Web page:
“Tropicalia” contains a reconstruction of the magnificent installation by Helio Oiticica which names it. His Tropicalia was exhibited in Sao Paulo in 1967 in the show that really stirred up the military rulers. Not too long after, Caetano Veloso and his band Os Mutantes sang “It is forbidden to forbid,” a song cribbed from a slogan on the walls of Paris, May ’68. This bit of Situationist propaganda was the last straw which led the singer and his confrere Gilberto Gil into months of prison time, then exile. No poetic legislation allowed under the junta.
This reconstruction of Tropicalia is a maze of colorful crummy construction. It is full of foot experiences, like Frederick Kiesler’s Endless House (the model for which molders until the end of time in the MoMA’s deep storage). This sensuality is based not on elaborate new construction techniques available only to the rich, but on the day-to-day experience of the favela dwellers, the poorest of the poor living in the urban squatter slums of Brazil. It is the physical feel of life available to all held up as an art experience in itself – a profoundly political artistic action in objects.
After this magnificent throwback exploratorium of the sensory, the exhibition gives us a roomful of Lygia Clark’s devices for individual and dyadic sensory exploration. Redundant? Yes. Oiticica and Clark were both involved in the very programmatic extension of visual art that led into the participatory sensuous environment, the kind of work that absorbed the energies of many first world technology artists. The Brazilians did this very systematically, since these artists were trained by Bauhaus refugees, a rigorous investigation carried out with reduced material means. A small roomful of Lygia Pape’s (and others’) color experiments in the form of cutout books with variable pages you can handle with white gloves, and musical objects cum gallery art (regrettably untouchable) by the little-known master Walter Smetak make clear the roots of this kind of research.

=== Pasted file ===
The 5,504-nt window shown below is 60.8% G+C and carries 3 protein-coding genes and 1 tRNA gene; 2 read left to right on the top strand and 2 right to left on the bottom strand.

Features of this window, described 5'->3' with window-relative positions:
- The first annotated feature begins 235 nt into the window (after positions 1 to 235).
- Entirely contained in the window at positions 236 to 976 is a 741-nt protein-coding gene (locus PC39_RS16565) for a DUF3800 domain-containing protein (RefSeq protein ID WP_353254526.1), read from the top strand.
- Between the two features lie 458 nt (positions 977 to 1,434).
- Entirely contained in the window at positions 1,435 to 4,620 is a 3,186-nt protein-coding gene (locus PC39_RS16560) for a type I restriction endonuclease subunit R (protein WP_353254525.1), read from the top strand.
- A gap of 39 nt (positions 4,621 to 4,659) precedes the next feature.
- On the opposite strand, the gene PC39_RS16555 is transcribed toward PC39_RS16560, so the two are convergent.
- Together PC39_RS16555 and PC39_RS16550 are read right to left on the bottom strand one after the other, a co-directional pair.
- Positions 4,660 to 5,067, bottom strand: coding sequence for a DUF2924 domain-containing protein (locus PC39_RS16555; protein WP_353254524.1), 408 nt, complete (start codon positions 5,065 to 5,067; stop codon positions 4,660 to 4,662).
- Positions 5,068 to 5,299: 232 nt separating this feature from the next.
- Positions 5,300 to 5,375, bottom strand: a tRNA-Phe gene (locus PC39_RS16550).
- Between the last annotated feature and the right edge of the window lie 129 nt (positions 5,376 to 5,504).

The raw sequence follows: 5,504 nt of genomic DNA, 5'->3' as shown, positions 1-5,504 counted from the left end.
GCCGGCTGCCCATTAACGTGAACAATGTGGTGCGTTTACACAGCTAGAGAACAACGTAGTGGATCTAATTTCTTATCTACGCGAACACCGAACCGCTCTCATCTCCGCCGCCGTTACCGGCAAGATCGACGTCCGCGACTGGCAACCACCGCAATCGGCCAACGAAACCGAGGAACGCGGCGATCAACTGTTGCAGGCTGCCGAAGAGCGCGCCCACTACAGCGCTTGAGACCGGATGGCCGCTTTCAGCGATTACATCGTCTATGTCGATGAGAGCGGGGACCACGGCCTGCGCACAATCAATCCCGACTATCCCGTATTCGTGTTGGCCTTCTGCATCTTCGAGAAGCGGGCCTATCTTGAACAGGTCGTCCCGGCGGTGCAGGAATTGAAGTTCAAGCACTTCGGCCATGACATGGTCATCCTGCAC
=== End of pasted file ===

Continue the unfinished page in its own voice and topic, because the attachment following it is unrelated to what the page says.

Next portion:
Ah.... the Seventies

I was one of those 1970's artists doing performance and installation.See my post I'm still doing what I'm doing and still occupying an uncomfortable position that skirts the art world while engaging in it. What I find really interesting is that much of what we did, and I'm including Alan Moore's occupation of the Essex street market, is inspiring people who are 25 years later exploring similar paths. Speaking of relational aesthetics look out for the Gordon Matta-Clark retrospective at the Whitney Museum in 2007.

Relational Aesthetics + Matta-Clark

"inspiring people who are 25 years later exploring similar paths."

Maybe the Whitney show will highlight how un-inspired at least one relational artist is. Seeing Matta-Clark's "Food" now, should end any *serious* consideration of Rirkrit Tiravanija's new age curry dinners. Matta-Clark did it smarter and he did it better.

Rirkrit Tiravaniji's Curry Dinners

What Rikrit is doing is quite different from what Gordon Matta-Clark did. Indeed Daniel Speori was doing dinners as well but with a completely different intention. Spoerri invited art scene luminaries. Rikrit tends to insert non-musuem activities into museums. Gordon was all about recovery and rebirth. He was a rescuer. What is interesting is that the form of the artist dinner has such lattitude.